American barbecue has evolved over hundreds of years, mostly in Texas and the Southeast, and can mean different things in different parts of the country. Food historians and anthropologists will tell you that barbecue requires slow cooking with hot smoke, but the category continues to evolve, and chefs and backyard pitmasters in regions where barbecue isn’t a traditional food are developing their own approaches.
In the Carolinas, barbecue is mostly pork, either shoulder or whole hog, and served with tangy sauces — vinegar-based in North Carolina and mustard-based in South Carolina — that are less sweet than in other parts of the country.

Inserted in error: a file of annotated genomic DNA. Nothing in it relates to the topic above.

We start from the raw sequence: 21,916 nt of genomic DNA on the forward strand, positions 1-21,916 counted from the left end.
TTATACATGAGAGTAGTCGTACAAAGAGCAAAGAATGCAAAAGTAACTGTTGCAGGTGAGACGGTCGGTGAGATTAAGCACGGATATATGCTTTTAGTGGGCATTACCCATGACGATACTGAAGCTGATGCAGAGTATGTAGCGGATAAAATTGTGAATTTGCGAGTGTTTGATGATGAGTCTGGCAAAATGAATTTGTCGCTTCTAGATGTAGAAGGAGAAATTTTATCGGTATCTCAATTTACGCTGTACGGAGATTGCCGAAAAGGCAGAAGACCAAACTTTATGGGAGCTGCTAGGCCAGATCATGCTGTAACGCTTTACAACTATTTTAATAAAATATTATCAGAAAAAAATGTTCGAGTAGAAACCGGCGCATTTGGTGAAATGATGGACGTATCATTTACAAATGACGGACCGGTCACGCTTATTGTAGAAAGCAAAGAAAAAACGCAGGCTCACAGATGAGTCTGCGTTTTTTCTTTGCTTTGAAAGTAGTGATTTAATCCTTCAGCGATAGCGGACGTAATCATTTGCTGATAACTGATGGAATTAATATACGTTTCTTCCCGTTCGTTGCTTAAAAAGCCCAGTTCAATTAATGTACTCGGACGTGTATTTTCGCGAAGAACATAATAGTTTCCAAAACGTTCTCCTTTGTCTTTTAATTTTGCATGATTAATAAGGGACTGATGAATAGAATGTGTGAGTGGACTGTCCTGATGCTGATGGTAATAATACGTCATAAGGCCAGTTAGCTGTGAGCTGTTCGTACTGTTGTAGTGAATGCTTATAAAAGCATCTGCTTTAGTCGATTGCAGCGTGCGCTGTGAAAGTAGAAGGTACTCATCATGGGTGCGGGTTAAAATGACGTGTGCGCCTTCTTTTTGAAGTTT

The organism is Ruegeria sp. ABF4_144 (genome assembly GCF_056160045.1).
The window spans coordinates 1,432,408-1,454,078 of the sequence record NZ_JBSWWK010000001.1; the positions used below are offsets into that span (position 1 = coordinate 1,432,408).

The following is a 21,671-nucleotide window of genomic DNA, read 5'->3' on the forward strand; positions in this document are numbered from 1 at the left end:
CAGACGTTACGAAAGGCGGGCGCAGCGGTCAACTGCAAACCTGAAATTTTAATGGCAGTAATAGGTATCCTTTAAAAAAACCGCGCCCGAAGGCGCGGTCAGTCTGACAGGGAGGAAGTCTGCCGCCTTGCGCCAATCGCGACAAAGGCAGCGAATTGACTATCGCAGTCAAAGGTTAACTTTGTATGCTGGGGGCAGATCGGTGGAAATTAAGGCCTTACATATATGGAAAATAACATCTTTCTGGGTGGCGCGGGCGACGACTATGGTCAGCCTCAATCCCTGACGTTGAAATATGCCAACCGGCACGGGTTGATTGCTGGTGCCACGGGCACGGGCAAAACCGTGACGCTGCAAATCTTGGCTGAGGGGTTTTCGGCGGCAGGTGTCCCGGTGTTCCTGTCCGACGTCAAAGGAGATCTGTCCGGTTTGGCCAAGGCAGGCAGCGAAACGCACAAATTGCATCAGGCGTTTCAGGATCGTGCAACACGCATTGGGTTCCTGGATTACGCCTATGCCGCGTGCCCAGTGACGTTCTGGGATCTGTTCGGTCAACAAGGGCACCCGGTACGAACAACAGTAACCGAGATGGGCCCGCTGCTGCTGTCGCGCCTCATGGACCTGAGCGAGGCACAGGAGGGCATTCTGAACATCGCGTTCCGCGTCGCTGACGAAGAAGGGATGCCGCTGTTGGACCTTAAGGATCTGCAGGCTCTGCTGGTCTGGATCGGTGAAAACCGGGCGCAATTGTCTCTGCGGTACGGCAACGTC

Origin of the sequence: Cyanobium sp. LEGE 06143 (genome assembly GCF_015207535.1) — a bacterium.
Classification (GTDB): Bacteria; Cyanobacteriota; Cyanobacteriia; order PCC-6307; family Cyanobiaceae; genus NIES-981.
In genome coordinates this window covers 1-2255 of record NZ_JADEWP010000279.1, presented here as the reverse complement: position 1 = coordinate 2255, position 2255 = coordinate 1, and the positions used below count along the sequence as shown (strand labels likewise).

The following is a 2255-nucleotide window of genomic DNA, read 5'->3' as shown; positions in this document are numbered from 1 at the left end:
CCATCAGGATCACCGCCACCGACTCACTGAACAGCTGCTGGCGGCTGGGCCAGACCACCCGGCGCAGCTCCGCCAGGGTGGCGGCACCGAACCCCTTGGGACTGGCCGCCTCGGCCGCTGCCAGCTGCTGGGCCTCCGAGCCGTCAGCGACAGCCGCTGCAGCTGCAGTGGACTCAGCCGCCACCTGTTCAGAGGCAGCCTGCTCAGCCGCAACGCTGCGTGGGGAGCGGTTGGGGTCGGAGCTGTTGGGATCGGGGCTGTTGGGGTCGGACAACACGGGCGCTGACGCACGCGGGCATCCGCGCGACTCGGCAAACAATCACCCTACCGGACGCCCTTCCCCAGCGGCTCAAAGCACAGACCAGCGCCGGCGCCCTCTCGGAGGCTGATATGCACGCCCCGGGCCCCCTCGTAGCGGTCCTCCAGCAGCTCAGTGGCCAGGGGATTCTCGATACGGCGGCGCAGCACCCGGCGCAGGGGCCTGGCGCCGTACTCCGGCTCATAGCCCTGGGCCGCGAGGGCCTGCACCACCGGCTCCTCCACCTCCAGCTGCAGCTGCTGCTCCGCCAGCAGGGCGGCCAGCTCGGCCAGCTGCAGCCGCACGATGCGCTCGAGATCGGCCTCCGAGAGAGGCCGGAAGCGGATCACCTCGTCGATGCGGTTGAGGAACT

Although, or maybe because, Carolina barbecue is so distinctive, it is enjoying growing popularity across the country — 79% of consumers who have tried Carolina barbecue either like or love it, according to Datassential.
The market research firm reports that Carolina barbecue is found on 1.4% of U.S. menus, a 21% increase over the past four years. Click through the gallery to learn more about this Flavor of the Week and see how one restaurant is using it on its menu.